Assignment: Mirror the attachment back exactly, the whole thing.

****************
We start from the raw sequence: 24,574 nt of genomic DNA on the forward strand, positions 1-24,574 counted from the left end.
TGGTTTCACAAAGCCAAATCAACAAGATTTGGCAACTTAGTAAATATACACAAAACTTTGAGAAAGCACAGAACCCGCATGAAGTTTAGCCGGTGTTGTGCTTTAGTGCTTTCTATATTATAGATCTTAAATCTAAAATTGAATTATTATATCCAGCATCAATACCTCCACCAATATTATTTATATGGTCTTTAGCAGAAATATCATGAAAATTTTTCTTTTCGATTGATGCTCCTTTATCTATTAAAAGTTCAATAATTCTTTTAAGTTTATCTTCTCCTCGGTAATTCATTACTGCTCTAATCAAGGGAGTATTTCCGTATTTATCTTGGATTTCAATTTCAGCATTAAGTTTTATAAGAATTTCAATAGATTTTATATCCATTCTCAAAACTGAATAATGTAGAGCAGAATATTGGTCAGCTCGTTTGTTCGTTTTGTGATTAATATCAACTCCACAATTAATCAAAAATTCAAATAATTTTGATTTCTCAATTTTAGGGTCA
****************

We start from the raw sequence: 24,574 nt of genomic DNA on the forward strand, positions 1-24,574 counted from the left end.
TGGTTTCACAAAGCCAAATCAACAAGATTTGGCAACTTAGTAAATATACACAAAACTTTGAGAAAGCACAGAACCCGCATGAAGTTTAGCCGGTGTTGTGCTTTAGTGCTTTCTATATTATAGATCTTAAATCTAAAATTGAATTATTATATCCAGCATCAATACCTCCACCAATATTATTTATATGGTCTTTAGCAGAAATATCATGAAAATTTTTCTTTTCGATTGATGCTCCTTTATCTATTAAAAGTTCAATAATTCTTTTAAGTTTATCTTCTCCTCGGTAATTCATTACTGCTCTAATCAAGGGAGTATTTCCGTATTTATCTTGGATTTCAATTTCAGCATTAAGTTTTATAAGAATTTCAATAGATTTTATATCCATTCTCAAAACTGAATAATGTAGAGCAGAATATTGGTCAGCTCGTTTGTTCGTTTTGTGATTAATATCAACTCCACAATTAATCAAAAATTCAAATAATTTTGATTTCTCAATTTTAGGGTCA